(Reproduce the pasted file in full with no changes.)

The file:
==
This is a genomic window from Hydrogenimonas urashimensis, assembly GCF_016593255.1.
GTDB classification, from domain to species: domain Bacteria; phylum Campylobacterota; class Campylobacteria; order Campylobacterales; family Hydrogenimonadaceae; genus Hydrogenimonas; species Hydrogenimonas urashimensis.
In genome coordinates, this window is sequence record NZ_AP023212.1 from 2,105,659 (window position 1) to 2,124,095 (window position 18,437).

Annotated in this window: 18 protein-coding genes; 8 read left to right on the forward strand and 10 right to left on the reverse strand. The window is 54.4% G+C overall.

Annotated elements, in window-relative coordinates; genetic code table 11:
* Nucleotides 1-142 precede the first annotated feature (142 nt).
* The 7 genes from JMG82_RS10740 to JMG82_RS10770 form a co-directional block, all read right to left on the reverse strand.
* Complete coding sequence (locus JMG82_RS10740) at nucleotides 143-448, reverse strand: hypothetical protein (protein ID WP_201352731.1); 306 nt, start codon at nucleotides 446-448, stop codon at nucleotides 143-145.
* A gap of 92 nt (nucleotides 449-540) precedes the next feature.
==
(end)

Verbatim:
This is a genomic window from Hydrogenimonas urashimensis, assembly GCF_016593255.1.
GTDB classification, from domain to species: domain Bacteria; phylum Campylobacterota; class Campylobacteria; order Campylobacterales; family Hydrogenimonadaceae; genus Hydrogenimonas; species Hydrogenimonas urashimensis.
In genome coordinates, this window is sequence record NZ_AP023212.1 from 2,105,659 (window position 1) to 2,124,095 (window position 18,437).

Annotated in this window: 18 protein-coding genes; 8 read left to right on the forward strand and 10 right to left on the reverse strand. The window is 54.4% G+C overall.

Annotated elements, in window-relative coordinates; genetic code table 11:
* Nucleotides 1-142 precede the first annotated feature (142 nt).
* The 7 genes from JMG82_RS10740 to JMG82_RS10770 form a co-directional block, all read right to left on the reverse strand.
* Complete coding sequence (locus JMG82_RS10740) at nucleotides 143-448, reverse strand: hypothetical protein (protein ID WP_201352731.1); 306 nt, start codon at nucleotides 446-448, stop codon at nucleotides 143-145.
* A gap of 92 nt (nucleotides 449-540) precedes the next feature.